How to return an immutable reference of a mutable Vector?

Hi,

starting with Rust creates many questions. I hope I dont bother you...

I have the following construct.

   pub fn get_double_tokens(css_path : &str) -> Vec<CSSToken> {
        let css_token_list: &mut Vec<CSSToken> = &mut Vec::new();
        check_files(css_token_list, css_path);
        search_for_double_tokens(css_token_list);
        css_token_list; <- not working because wrong type
    }

    fn check_files(list: &mut Vec<CSSToken>, path: &str)  {
          ..... 
    }

The function check_files ist recursivly called and modifies the content of the css_token_list (Bei adding elements). So the list must be mutable first. But the resulting (returned) list should be inmutable, so that I can call get_double_tokens in that way

let css_token_list = get_double_tokens("path");

and get back a reference to an unmutable list (because mutable is not nessecary here)

How is this handled in Rust?

Thanks

Claus

There's not really a way to prevent the user from mutating the returned Vec<CSSToken>; they own it, so they're allowed to do whatever they want with it. If you want to prevent that, you could return a Box<[CSSToken]> by calling the into_boxed_slice() method on css_token_list, but that's not really idiomatic Rust; I'd just leave it at returning a Vec:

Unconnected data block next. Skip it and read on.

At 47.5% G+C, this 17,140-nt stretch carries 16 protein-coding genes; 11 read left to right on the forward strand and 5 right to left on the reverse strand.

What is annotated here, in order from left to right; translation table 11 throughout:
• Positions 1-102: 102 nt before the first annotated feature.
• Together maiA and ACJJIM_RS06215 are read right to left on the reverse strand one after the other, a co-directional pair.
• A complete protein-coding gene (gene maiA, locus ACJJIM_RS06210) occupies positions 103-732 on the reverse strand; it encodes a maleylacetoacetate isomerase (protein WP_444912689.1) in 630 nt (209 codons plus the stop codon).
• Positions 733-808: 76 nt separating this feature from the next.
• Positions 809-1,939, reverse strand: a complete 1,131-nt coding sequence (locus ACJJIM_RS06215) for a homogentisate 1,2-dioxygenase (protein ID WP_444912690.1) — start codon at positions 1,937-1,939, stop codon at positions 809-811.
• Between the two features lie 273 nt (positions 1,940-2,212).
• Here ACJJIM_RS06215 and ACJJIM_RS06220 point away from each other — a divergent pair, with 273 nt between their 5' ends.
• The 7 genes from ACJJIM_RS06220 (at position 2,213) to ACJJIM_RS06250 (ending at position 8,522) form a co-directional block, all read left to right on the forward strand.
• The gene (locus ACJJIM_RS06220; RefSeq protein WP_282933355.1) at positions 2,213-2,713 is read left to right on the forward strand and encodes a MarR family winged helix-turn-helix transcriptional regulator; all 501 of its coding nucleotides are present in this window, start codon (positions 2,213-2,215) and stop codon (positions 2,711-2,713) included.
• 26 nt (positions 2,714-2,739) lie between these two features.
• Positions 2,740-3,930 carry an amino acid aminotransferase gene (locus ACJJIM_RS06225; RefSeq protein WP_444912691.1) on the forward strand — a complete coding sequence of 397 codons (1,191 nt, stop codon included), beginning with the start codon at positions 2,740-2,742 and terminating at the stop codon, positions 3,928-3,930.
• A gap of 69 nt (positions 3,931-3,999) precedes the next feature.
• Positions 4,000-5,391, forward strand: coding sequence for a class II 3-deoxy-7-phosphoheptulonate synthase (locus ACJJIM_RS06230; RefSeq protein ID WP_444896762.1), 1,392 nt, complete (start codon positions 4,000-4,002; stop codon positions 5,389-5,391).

pub fn get_double_tokens(css_path: &str) -> Vec<CSSToken> {
    let css_token_list = Vec::new();
    check_files(&mut css_token_list, css_path);
    search_for_double_tokens(&mut css_token_list);
    css_token_list
}
1 Like

It also doesn't work because you can go from a boxed slice into a Vec with From/Into.

If you really care the Vec isn't modified, you could use the new type pattern/idiom.

Also Rust's references are not just pointers, meaning this: &mut Vec::new() has no reason (I can think of) to exist.

This isn't a complete solution doesn't because you could overwrote the whole new type, but it does make it significantly harder to mutate the vec.

What to you mean by:

reassign something else?

Yes, but thinking about it some more I guess that isn't the type of mutation they want to block. So a newtype is a good solution to this.